5. Both are true. It is 100% true that this hurts. I’ve never known a notice to quit not to hurt. It’s the stuff of Dickens (Charles, not Emily for those in Northampton!) It’s also 100% true that you are becoming a different person. I can’t say I know anyone who would not be impacted by this. That perfection ideal of “some would not be” is not helpful, and it’s a way to belittle our own journey. Or at least it is for me. You have gone further in your journey, and would know about your own heart.

    And you have the tools and talent to address it: sit with it, breathe, clear your mind and see what needs to be mourned and what things open up. Make your lips smile as much as you can. Do what you can to have self-compassion. A lot of it.

    I realized that self-compassion was what I am missing. I’m invisible to myself often. Stuff happened this week, and I am engaged in a complicated act of standing up to my perfectionist, others could do it better, self-belittling ego.

    Why today? I got my own notice-to-quit of sorts. To quit denying the impact of the pain of others’ actions on me!

    Here’s my brief story: This week I was mugged on FB (an imposter who trolled my friends for fake solicitations). This brought up past trauma – times when I’d been mugged both physically and emotionally. My mind put parts of the trauma here and there in different areas and stored them there so I’d not be overwhelmed, apparently.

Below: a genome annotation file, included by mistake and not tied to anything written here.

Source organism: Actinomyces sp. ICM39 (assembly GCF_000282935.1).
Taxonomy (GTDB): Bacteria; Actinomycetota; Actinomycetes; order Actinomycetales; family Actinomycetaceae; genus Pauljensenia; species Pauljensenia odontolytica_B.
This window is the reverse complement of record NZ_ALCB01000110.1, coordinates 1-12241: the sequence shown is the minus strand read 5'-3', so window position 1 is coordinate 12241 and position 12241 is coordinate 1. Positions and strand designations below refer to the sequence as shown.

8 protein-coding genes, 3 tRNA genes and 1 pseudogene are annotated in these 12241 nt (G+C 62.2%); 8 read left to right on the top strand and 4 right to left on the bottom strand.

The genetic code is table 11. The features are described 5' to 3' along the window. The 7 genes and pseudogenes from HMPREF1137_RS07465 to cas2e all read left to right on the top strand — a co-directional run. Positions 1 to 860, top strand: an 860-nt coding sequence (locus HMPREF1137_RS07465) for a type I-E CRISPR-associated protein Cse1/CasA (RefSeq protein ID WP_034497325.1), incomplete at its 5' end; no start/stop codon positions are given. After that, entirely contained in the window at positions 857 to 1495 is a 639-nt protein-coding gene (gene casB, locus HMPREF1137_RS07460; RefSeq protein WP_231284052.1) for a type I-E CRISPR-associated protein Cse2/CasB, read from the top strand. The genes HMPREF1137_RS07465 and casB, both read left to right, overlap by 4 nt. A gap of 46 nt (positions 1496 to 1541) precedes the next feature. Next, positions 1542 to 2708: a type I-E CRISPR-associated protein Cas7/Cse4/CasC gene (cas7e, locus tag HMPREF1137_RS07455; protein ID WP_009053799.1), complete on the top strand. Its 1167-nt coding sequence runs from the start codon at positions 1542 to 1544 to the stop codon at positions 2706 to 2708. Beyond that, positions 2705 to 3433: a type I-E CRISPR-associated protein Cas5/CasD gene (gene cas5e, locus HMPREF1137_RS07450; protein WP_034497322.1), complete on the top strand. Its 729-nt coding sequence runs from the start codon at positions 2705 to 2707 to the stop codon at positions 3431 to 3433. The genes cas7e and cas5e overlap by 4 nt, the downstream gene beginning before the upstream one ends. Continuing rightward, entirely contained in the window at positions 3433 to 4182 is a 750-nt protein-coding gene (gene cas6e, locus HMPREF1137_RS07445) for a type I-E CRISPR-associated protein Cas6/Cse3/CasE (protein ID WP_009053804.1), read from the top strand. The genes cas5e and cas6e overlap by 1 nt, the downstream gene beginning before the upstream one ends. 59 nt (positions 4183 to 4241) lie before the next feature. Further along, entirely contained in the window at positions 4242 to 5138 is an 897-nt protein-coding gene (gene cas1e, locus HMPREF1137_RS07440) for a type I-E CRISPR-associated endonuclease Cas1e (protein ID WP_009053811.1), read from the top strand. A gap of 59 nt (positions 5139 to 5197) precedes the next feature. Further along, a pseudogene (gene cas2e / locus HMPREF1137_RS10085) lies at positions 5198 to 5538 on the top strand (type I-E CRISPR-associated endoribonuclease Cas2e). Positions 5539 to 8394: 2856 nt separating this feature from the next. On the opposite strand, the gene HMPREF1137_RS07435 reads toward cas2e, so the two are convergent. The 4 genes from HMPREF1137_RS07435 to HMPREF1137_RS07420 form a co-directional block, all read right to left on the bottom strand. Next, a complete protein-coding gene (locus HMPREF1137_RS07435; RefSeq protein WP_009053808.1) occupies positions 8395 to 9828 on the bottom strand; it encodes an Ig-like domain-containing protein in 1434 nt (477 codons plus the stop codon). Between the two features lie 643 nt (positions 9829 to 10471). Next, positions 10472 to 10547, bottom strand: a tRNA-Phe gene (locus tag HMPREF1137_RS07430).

The FB response to this ongoing criminal behavior was to send me a note that it would take 20 days to resolve the issue. That’s an outrageous response when my friends and I are getting mugged in real time. No bank does this when you report theft, and FB seems to be much more capitalized than most banks!

    Guess what: those times in my past where I was mugged I found a lot of outrageous behavior from people who were empowered to stop the mugging. Additional retriggering.

    I finally wrote a high official at FB with the security team’s letter and said essentially, “I’m a single mother with a start up spending valuable time chasing a criminal that you all have allowed to feast on me and my friends. GET OFF MY NUTS.” (well, I didn’t say that; my teen sons wanted me to say that.) No answer from the exec but within 12 hours the imposter was off the site.

    Today I went down to a lake, took off my shoes and socks, and in the grass did yoga to rebalance my chi. I smelled the grass. I listened. I looked at nature and asked what it had to teach me.

    The answer: I feel that the solution to the external world is to truly care and love me, even when life is outrageous and offensive. So today after I finish this post its off to self-compassion affirmations so I can see and care and love me in the midst of the many things I can and can’t control.